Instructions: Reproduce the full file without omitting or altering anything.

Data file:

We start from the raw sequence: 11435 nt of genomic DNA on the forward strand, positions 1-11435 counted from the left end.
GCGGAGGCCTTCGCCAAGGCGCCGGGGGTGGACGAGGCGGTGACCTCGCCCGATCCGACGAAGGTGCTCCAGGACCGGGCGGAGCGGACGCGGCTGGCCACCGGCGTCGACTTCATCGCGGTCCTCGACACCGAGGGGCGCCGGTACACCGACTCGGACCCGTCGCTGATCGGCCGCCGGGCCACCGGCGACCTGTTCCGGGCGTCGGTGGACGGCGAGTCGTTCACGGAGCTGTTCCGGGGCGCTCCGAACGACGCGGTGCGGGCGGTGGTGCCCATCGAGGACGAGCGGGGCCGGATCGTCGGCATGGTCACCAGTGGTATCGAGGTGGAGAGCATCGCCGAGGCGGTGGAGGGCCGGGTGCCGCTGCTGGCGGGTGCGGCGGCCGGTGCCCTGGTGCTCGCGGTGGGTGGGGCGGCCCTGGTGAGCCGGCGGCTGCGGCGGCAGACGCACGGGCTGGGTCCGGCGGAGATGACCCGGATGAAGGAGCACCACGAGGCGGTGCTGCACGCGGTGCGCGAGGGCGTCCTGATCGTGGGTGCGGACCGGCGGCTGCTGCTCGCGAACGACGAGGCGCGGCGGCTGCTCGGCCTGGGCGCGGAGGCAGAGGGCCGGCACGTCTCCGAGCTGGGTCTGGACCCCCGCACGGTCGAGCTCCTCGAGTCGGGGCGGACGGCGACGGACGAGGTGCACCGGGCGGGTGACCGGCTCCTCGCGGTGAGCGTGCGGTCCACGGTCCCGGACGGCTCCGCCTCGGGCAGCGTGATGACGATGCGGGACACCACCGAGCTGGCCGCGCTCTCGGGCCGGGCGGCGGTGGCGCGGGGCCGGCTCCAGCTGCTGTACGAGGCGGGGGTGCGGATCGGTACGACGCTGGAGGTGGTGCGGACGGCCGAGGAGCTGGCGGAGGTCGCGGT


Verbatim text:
We start from the raw sequence: 11435 nt of genomic DNA on the forward strand, positions 1-11435 counted from the left end.
GCGGAGGCCTTCGCCAAGGCGCCGGGGGTGGACGAGGCGGTGACCTCGCCCGATCCGACGAAGGTGCTCCAGGACCGGGCGGAGCGGACGCGGCTGGCCACCGGCGTCGACTTCATCGCGGTCCTCGACACCGAGGGGCGCCGGTACACCGACTCGGACCCGTCGCTGATCGGCCGCCGGGCCACCGGCGACCTGTTCCGGGCGTCGGTGGACGGCGAGTCGTTCACGGAGCTGTTCCGGGGCGCTCCGAACGACGCGGTGCGGGCGGTGGTGCCCATCGAGGACGAGCGGGGCCGGATCGTCGGCATGGTCACCAGTGGTATCGAGGTGGAGAGCATCGCCGAGGCGGTGGAGGGCCGGGTGCCGCTGCTGGCGGGTGCGGCGGCCGGTGCCCTGGTGCTCGCGGTGGGTGGGGCGGCCCTGGTGAGCCGGCGGCTGCGGCGGCAGACGCACGGGCTGGGTCCGGCGGAGATGACCCGGATGAAGGAGCACCACGAGGCGGTGCTGCACGCGGTGCGCGAGGGCGTCCTGATCGTGGGTGCGGACCGGCGGCTGCTGCTCGCGAACGACGAGGCGCGGCGGCTGCTCGGCCTGGGCGCGGAGGCAGAGGGCCGGCACGTCTCCGAGCTGGGTCTGGACCCCCGCACGGTCGAGCTCCTCGAGTCGGGGCGGACGGCGACGGACGAGGTGCACCGGGCGGGTGACCGGCTCCTCGCGGTGAGCGTGCGGTCCACGGTCCCGGACGGCTCCGCCTCGGGCAGCGTGATGACGATGCGGGACACCACCGAGCTGGCCGCGCTCTCGGGCCGGGCGGCGGTGGCGCGGGGCCGGCTCCAGCTGCTGTACGAGGCGGGGGTGCGGATCGGTACGACGCTGGAGGTGGTGCGGACGGCCGAGGAGCTGGCGGAGGTCGCGGT